Comparing OneLedger to Cosmos, AION and OverLedger
The inter-blockchain space is growing with many projects that intend on solving the lack of communication between existing decentralized technologies. This article will compare OneLedger with Cosmos, Aion, and OverLedger. It will also show why OneLedger is focused on an entirely different set of problems.
These technologies are all competing to bind together the existing chains into a massive single entity. What makes OneLedger different is that we are not trying to sit over the other chains, but rather we are interested in bridging that decentralized ecosystem with the existing centralized enterprise space.
Our feature set, which includes programming interfaces, identity management, channels, business modules and master contracts were all designed to allow seamless integration for large enterprises.
Decentralized technologies are important to the future, but there will always be a need for centralized organizations to take on and manage responsibility. The design of OneLedger is all about mitigating the connection issues to allow a safe gateway between these two worlds, one that can be trusted to perform as needed.
To see this, we will compare ourselves to three of these projects. For a deeper understanding or to explore some of our many other features please see our Whitepaper.
OneLedger vs Cosmos (Tendermint)
● Cosmos is a generalized solution, the internet of blockchains, intended to bind together all of the chains and allow interactivity.
● OneLedger is a specialized solution that is meant to bridge the centralized world with the decentralized one. It is a reliable gateway between enterprise systems and the blockchain ecosystem.
OneLedger provides an SDK with a restful API that lets enterprise systems drive transactions across the chains. Along with this we have Smart Identity Management to help integrate and manage the different accounts and roles both internally and across the chains. We will be able to support chain interactivity, but as a byproduct of our allowing complex business modules to span multiple chains. While Cosmos will let tokens flow from one chain to another, OneLedger will focus on ensuring that actions performed on different chains will be synchronized.
OneLedger vs Aion (Nuco)
● Aion is a third generation design, whose hub and spoke model is focused on scaling and reliability. It easily connects public and private blockchains but explicitly requires that they integrate its protocol.
● OneLedger will also support private, or permissioned, chains between trusted third parties. Its optimizations will address scalability by allowing consistent access to all of the other chains and using less rigorous synchronization primitives when possible.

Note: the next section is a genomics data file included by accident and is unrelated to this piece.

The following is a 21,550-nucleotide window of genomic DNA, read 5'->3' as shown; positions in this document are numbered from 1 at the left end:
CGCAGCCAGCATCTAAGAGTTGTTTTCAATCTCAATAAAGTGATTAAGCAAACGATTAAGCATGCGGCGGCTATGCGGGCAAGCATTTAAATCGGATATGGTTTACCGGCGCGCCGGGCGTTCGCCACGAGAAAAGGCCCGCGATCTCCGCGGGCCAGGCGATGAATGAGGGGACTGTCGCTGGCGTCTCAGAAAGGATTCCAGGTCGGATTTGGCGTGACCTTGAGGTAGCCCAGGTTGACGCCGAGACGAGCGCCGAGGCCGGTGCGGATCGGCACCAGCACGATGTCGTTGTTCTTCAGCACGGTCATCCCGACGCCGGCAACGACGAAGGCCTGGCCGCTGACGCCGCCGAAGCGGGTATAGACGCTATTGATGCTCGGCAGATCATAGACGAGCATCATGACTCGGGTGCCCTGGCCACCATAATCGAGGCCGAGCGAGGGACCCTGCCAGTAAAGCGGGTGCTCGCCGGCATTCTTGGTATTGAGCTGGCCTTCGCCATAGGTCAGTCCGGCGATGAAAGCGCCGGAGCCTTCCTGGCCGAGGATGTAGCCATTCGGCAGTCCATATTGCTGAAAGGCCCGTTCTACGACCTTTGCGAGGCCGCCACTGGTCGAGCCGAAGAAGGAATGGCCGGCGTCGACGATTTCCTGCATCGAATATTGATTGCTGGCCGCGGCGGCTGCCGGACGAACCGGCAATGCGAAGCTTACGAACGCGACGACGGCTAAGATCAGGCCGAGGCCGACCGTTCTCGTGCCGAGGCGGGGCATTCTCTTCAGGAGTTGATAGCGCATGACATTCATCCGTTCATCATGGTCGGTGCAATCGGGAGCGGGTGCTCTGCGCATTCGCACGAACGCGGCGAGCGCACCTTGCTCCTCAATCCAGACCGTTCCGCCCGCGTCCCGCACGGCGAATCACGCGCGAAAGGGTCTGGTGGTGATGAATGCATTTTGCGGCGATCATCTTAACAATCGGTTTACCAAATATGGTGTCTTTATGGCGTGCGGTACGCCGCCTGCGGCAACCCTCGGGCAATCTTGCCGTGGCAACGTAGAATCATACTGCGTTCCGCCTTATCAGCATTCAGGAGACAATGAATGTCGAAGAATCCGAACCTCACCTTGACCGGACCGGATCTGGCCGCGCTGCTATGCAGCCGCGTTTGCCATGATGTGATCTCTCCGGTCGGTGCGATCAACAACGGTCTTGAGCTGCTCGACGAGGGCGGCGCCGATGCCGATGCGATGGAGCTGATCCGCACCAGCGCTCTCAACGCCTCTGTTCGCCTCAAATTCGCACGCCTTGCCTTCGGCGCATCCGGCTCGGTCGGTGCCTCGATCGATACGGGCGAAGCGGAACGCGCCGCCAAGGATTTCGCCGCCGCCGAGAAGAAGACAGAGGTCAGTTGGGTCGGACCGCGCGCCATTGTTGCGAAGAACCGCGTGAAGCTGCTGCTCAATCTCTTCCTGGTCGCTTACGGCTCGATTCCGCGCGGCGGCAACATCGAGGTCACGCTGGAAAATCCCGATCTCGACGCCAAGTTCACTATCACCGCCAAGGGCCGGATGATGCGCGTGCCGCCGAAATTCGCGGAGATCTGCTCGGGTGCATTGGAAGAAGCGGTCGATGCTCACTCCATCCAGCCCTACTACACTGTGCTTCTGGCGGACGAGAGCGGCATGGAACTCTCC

For general scalability, we’ll support multi-party side-chains, but we also expect that the demands of industries like finance will always mean that a large number of chains will continue to exist. Easy and consistent access across all of them will be necessary. Unlike Aion, OneLedger’s focus is not to be the master chain but to interact with others by offloading updates approved using OneLedger’s probability 1 Byzantine Fault Tolerant consensus scheme to occur as state changes to OneLedger.
OneLedger has channel consensus that will enable private chains as well as sidechains that correspond to other blockchains. They will be scoped so that state changes in a sidechain will eventually belong to the main chain and changes can be made visible to a trusted set of validators. These permissioned subsets can rely on optimizations when the parties are known a priori. These sidechains also support Arbitration for tighter consensus if disagreements arise.
OneLedger vs OverLedger (Quant)
● OverLedger seeks to provide an operating system for blockchains, with the aim of enabling dApp portability within the decentralized realm.
● OneLedger seeks to build the dApps on the centralized side, so that they can be tested in a controlled environment, then deployed and synchronized across the blockchain space.
OneLedger allows Master Smart Contracts that can be transpiled and deployed across the ecosystem. While this may seem similar to dApp portability, OneLedger seeks to build up the capabilities as Business Modules on the centralized side that provide usable primitives in the decentralized side. This layered architecture enables a framework that can grow in sophistication as the technologies mature. As well, it simplifies the mechanics and reduces testing. While the deployment of dApps on both platforms is obviously decentralized, on OverLedger the development of dApps must be decentralized while on OneLedger it does not have to be.
There are plenty of other cross chain projects. Many like Unibright and Cardstack are more focused on higher-level user issues and in integrating those with existing lower layers. There are others, such as Polkadot, ICON network and Wanchain that seek to be the dominant coin or blockchain. Many include features for businesses, but OneLedger differs from all these by being a gateway, not the dominant solution.
Many other features are discussed in our Whitepaper that both aid and amplify the ones we’ve already discussed. We highly recommend reading it to get the full width of our capabilities.
“Our mission” is to enable enterprises to get the most out of leveraging these new decentralized technologies, but in a way that still provides the necessary security and control that they expect from their own internal systems.
The blockchain eco-sphere will enable a new faster, more data intensive world that centralized organizations will need to access to. OneLedger is the reliable gateway that will allow that transition.
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